Through November and December, join guest speakers at Cape Perpetua for free educational presentations along with hiking, tidepooling and exploring. Presentations are being held every Saturday through to Dec. 29, and will include special focuses on wildlife, geology, landscapes and threatened species along with other unique topics.

Upcoming programs include:

• Saturday, Dec. 8, 1 p.m.

The Impacts of Microplastics on a Near Shore Food Chain

Dorothy Horn — Marine Corps Veteran and a Graduate Research Fellow for the National Science Foundation

Dorothy will talk about the plastic pollution problem in the ocean, how it breaks down into microplastics as well as other sources of microplastic pollution.

She will share the detrimental effects she has found and discuss the dangers to marine and possible human health effects. She will also discuss how this is not only a health issue but an economic one for folks that depend on the ocean for their livelihood and there are many things we can do to combat plastic pollution.

Saturday, Dec. 15, 1 p.m.

Orcas of the Oregon Coast

Colleen Weiler — WDC Fellow, Rekos Fellowship for Orca Conservation:

Killer whales, also known as orcas, are perhaps the most widely recognized kind of whale or dolphin in the world.  With their distinctive black-and-white coloring, tall dorsal fins, and reputation as fearsome hunters, everyone knows what an orca is and how they live — or do we?

There is a lot more happening beneath the waves than first meets the eye. With at least ten different types of orcas found in the world’s oceans and a long history of separation by appearance, diet, and culture, we may not know orcas as well as we think we do.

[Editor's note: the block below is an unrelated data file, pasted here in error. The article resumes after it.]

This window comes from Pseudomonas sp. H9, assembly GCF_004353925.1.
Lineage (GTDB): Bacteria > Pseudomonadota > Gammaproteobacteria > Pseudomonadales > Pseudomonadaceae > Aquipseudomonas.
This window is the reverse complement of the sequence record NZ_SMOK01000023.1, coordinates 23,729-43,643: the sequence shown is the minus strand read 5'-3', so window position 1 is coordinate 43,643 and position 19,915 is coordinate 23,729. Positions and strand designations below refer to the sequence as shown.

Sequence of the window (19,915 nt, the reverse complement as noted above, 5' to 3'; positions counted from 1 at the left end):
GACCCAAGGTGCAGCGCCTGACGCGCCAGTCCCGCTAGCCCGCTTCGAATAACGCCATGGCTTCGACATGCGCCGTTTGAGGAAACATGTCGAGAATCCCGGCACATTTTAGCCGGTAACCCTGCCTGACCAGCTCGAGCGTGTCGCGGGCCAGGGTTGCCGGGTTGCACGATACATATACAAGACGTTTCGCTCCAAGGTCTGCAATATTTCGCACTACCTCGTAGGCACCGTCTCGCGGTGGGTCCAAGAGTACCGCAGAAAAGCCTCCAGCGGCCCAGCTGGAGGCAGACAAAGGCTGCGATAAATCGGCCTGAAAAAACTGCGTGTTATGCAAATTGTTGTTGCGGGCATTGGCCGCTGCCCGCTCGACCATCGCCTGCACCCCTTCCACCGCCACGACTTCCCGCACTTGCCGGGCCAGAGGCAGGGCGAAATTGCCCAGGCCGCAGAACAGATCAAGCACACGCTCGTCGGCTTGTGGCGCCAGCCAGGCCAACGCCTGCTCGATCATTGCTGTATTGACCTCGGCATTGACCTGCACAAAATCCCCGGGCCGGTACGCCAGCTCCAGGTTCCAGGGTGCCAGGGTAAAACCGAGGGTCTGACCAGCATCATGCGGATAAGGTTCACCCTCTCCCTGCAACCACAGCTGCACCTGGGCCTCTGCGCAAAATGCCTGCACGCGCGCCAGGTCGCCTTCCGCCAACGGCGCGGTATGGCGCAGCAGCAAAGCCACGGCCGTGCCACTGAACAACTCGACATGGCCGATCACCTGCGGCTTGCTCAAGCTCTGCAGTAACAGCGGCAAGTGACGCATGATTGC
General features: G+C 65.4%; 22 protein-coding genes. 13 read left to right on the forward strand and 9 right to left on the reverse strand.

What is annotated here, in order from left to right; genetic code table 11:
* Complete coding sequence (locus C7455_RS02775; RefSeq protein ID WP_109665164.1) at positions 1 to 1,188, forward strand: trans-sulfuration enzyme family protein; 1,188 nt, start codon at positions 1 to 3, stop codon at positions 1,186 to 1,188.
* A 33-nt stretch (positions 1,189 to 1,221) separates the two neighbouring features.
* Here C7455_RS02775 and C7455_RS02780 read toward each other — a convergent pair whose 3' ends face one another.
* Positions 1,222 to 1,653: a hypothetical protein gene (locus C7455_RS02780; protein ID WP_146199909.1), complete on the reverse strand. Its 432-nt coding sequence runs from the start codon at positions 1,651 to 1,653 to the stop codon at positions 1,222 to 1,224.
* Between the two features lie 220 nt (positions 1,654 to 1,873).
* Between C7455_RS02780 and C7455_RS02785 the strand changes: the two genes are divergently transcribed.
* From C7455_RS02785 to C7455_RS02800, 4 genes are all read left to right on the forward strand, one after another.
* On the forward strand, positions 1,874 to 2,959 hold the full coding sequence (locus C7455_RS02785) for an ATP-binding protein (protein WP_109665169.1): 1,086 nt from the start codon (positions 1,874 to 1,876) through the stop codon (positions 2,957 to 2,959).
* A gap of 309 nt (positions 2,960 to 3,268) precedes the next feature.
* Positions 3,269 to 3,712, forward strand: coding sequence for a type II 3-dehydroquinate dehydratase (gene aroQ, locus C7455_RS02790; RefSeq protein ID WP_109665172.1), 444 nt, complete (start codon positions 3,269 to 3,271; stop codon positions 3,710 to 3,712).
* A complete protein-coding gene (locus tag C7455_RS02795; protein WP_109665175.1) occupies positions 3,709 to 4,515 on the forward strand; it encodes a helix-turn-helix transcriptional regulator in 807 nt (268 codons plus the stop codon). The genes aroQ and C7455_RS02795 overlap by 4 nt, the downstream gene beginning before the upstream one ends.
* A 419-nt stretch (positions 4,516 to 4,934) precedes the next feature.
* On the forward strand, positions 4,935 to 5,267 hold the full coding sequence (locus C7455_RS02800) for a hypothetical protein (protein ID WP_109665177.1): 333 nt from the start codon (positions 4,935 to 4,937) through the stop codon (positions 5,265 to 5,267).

Three distinct kinds of orcas can be found off the coast of Oregon, separated by their favorite foods, social lives, and migratory patterns.

Join us to learn about the orcas of the Oregon Coast and how Oregonians can get involved in their survival.

Saturday, Dec. 22, 1 p.m.

How Rising Sea Levels Would Affect the Estuaries along the Central Oregon Coast

Fran Recht — Habitat Program Manager, Pacific States Marine Fisheries Commission

Recht will describe analyses done for the Newport-based MidCoast Watersheds Council about the impacts of Sea Level Rise on Oregon's tidal wetlands. The project assessed the extent of inundation that would occur in Oregon’s estuaries under five different sea level rise scenarios.

Maps and graphs of local estuaries will help to clarify areas of vulnerability and where and to what extent tidal marshes will survive.

Sunday, Dec. 23, 1 p.m.

Alsea Tribal Life at Cape Perpetua Prior to European Contact

Dick Mason — Cape Perpetua Volunteer

Learn about the pre-European inhabitants of Cape Perpetua from one of Cape Perpetua’s exceptional volunteers.

Saturday, Dec. 29, 1 p.m.

Kevin Bruce/Molly Kirkpatrick — Siuslaw National Forest Archaeologists

Join Forest Service archaeologists for an afternoon speaking session.

All events are free and open to the public. For more information, call the Visitor Center at 541-547-3289.